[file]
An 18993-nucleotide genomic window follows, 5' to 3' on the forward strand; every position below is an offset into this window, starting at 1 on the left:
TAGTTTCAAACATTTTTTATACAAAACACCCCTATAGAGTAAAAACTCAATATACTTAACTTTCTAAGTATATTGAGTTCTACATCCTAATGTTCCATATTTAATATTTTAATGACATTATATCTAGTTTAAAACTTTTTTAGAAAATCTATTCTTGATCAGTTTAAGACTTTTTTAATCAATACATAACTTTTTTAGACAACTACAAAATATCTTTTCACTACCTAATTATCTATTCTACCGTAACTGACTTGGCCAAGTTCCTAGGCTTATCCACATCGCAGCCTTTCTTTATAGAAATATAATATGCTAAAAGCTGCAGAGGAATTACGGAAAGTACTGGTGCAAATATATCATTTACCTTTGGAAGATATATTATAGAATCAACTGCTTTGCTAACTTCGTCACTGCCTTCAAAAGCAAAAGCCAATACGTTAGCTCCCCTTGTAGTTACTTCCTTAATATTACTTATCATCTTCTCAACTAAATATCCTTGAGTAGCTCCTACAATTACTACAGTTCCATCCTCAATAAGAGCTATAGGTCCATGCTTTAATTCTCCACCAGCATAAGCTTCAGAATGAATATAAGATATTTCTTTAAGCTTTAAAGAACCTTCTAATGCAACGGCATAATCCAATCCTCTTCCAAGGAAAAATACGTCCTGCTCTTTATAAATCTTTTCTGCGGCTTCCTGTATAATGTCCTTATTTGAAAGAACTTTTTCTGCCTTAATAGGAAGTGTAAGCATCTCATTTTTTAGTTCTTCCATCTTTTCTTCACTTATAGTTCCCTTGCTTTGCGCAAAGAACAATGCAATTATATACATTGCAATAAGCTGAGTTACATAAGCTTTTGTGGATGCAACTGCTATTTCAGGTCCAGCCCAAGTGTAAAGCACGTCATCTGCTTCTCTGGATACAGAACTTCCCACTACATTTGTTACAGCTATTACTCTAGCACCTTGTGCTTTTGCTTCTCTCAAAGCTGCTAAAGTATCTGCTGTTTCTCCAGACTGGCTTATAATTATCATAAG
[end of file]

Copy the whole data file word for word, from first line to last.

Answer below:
An 18993-nucleotide genomic window follows, 5' to 3' on the forward strand; every position below is an offset into this window, starting at 1 on the left:
TAGTTTCAAACATTTTTTATACAAAACACCCCTATAGAGTAAAAACTCAATATACTTAACTTTCTAAGTATATTGAGTTCTACATCCTAATGTTCCATATTTAATATTTTAATGACATTATATCTAGTTTAAAACTTTTTTAGAAAATCTATTCTTGATCAGTTTAAGACTTTTTTAATCAATACATAACTTTTTTAGACAACTACAAAATATCTTTTCACTACCTAATTATCTATTCTACCGTAACTGACTTGGCCAAGTTCCTAGGCTTATCCACATCGCAGCCTTTCTTTATAGAAATATAATATGCTAAAAGCTGCAGAGGAATTACGGAAAGTACTGGTGCAAATATATCATTTACCTTTGGAAGATATATTATAGAATCAACTGCTTTGCTAACTTCGTCACTGCCTTCAAAAGCAAAAGCCAATACGTTAGCTCCCCTTGTAGTTACTTCCTTAATATTACTTATCATCTTCTCAACTAAATATCCTTGAGTAGCTCCTACAATTACTACAGTTCCATCCTCAATAAGAGCTATAGGTCCATGCTTTAATTCTCCACCAGCATAAGCTTCAGAATGAATATAAGATATTTCTTTAAGCTTTAAAGAACCTTCTAATGCAACGGCATAATCCAATCCTCTTCCAAGGAAAAATACGTCCTGCTCTTTATAAATCTTTTCTGCGGCTTCCTGTATAATGTCCTTATTTGAAAGAACTTTTTCTGCCTTAATAGGAAGTGTAAGCATCTCATTTTTTAGTTCTTCCATCTTTTCTTCACTTATAGTTCCCTTGCTTTGCGCAAAGAACAATGCAATTATATACATTGCAATAAGCTGAGTTACATAAGCTTTTGTGGATGCAACTGCTATTTCAGGTCCAGCCCAAGTGTAAAGCACGTCATCTGCTTCTCTGGATACAGAACTTCCCACTACATTTGTTACAGCTATTACTCTAGCACCTTGTGCTTTTGCTTCTCTCAAAGCTGCTAAAGTATCTGCTGTTTCTCCAGACTGGCTTATAATTATCATAAG